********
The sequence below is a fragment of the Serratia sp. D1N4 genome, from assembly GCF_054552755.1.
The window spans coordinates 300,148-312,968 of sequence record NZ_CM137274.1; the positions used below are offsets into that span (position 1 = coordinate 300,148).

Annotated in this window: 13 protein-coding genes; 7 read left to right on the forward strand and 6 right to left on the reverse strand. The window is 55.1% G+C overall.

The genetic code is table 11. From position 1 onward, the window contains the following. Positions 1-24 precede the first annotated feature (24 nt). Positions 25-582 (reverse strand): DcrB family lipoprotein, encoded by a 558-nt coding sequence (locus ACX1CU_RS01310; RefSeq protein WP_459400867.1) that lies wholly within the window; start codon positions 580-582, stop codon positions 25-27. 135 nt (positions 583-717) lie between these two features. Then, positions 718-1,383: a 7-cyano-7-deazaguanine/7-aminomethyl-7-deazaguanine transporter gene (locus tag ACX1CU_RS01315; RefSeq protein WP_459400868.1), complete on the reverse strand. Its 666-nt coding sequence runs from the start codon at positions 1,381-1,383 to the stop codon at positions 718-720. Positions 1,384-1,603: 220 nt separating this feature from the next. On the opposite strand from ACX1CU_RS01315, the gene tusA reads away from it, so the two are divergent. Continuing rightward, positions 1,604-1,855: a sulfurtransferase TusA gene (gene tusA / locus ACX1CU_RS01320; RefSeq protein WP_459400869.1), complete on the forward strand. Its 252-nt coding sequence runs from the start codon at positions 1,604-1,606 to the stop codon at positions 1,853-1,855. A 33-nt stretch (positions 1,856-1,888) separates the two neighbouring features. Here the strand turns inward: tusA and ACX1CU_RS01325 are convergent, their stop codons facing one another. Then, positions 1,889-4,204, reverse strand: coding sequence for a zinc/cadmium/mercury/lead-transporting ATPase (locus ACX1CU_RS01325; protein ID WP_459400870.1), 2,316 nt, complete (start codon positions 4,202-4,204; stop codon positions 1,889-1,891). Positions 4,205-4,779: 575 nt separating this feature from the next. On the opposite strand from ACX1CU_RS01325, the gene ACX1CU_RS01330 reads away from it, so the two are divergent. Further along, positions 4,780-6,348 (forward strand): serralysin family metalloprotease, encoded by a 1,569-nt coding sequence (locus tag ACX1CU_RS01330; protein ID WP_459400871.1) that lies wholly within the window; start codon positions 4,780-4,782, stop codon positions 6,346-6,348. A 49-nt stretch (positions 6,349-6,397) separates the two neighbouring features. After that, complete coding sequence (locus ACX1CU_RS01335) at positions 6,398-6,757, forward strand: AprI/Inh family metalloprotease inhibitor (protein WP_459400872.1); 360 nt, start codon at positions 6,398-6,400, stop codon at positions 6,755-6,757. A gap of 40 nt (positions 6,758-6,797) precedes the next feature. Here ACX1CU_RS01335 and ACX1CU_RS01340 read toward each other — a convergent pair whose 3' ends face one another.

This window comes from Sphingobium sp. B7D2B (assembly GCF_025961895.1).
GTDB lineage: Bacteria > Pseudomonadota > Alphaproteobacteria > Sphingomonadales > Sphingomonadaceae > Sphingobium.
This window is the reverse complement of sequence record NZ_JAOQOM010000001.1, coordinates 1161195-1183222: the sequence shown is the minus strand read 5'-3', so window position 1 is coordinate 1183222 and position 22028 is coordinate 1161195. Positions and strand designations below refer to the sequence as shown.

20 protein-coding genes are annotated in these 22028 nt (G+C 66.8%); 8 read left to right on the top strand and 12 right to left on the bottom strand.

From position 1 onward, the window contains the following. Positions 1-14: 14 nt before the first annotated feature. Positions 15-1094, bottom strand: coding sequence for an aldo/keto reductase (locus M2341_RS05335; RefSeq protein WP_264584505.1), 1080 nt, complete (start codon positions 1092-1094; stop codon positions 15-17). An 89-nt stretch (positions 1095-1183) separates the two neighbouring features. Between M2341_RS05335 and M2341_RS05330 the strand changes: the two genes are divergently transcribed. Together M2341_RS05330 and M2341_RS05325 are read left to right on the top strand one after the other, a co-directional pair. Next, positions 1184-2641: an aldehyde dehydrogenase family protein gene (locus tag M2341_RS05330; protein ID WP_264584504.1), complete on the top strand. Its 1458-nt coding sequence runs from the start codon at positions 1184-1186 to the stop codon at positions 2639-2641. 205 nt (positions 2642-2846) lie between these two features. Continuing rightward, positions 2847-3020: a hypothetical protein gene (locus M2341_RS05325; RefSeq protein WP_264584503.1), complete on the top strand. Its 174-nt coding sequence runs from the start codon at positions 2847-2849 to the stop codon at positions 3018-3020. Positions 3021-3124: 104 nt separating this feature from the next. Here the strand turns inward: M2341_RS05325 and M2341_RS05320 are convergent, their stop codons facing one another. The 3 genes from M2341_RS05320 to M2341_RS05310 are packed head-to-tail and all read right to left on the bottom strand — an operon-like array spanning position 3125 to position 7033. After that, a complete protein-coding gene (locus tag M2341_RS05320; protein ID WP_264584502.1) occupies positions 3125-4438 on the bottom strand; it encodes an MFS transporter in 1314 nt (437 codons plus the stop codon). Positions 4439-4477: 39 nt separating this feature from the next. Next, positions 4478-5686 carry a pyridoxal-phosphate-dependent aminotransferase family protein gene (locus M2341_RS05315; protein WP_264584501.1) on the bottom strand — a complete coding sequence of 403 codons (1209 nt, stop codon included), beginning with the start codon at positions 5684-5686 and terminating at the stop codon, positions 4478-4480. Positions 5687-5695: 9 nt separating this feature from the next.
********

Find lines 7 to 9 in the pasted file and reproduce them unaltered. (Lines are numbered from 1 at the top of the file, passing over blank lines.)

This window is the reverse complement of sequence record NZ_JAOQOM010000001.1, coordinates 1161195-1183222: the sequence shown is the minus strand read 5'-3', so window position 1 is coordinate 1183222 and position 22028 is coordinate 1161195. Positions and strand designations below refer to the sequence as shown.

20 protein-coding genes are annotated in these 22028 nt (G+C 66.8%); 8 read left to right on the top strand and 12 right to left on the bottom strand.

From position 1 onward, the window contains the following. Positions 1-14: 14 nt before the first annotated feature. Positions 15-1094, bottom strand: coding sequence for an aldo/keto reductase (locus M2341_RS05335; RefSeq protein WP_264584505.1), 1080 nt, complete (start codon positions 1092-1094; stop codon positions 15-17). An 89-nt stretch (positions 1095-1183) separates the two neighbouring features. Between M2341_RS05335 and M2341_RS05330 the strand changes: the two genes are divergently transcribed. Together M2341_RS05330 and M2341_RS05325 are read left to right on the top strand one after the other, a co-directional pair. Next, positions 1184-2641: an aldehyde dehydrogenase family protein gene (locus tag M2341_RS05330; protein ID WP_264584504.1), complete on the top strand. Its 1458-nt coding sequence runs from the start codon at positions 1184-1186 to the stop codon at positions 2639-2641. 205 nt (positions 2642-2846) lie between these two features. Continuing rightward, positions 2847-3020: a hypothetical protein gene (locus M2341_RS05325; RefSeq protein WP_264584503.1), complete on the top strand. Its 174-nt coding sequence runs from the start codon at positions 2847-2849 to the stop codon at positions 3018-3020. Positions 3021-3124: 104 nt separating this feature from the next. Here the strand turns inward: M2341_RS05325 and M2341_RS05320 are convergent, their stop codons facing one another. The 3 genes from M2341_RS05320 to M2341_RS05310 are packed head-to-tail and all read right to left on the bottom strand — an operon-like array spanning position 3125 to position 7033. After that, a complete protein-coding gene (locus tag M2341_RS05320; protein ID WP_264584502.1) occupies positions 3125-4438 on the bottom strand; it encodes an MFS transporter in 1314 nt (437 codons plus the stop codon). Positions 4439-4477: 39 nt separating this feature from the next. Next, positions 4478-5686 carry a pyridoxal-phosphate-dependent aminotransferase family protein gene (locus M2341_RS05315; protein WP_264584501.1) on the bottom strand — a complete coding sequence of 403 codons (1209 nt, stop codon included), beginning with the start codon at positions 5684-5686 and terminating at the stop codon, positions 4478-4480. Positions 5687-5695: 9 nt separating this feature from the next.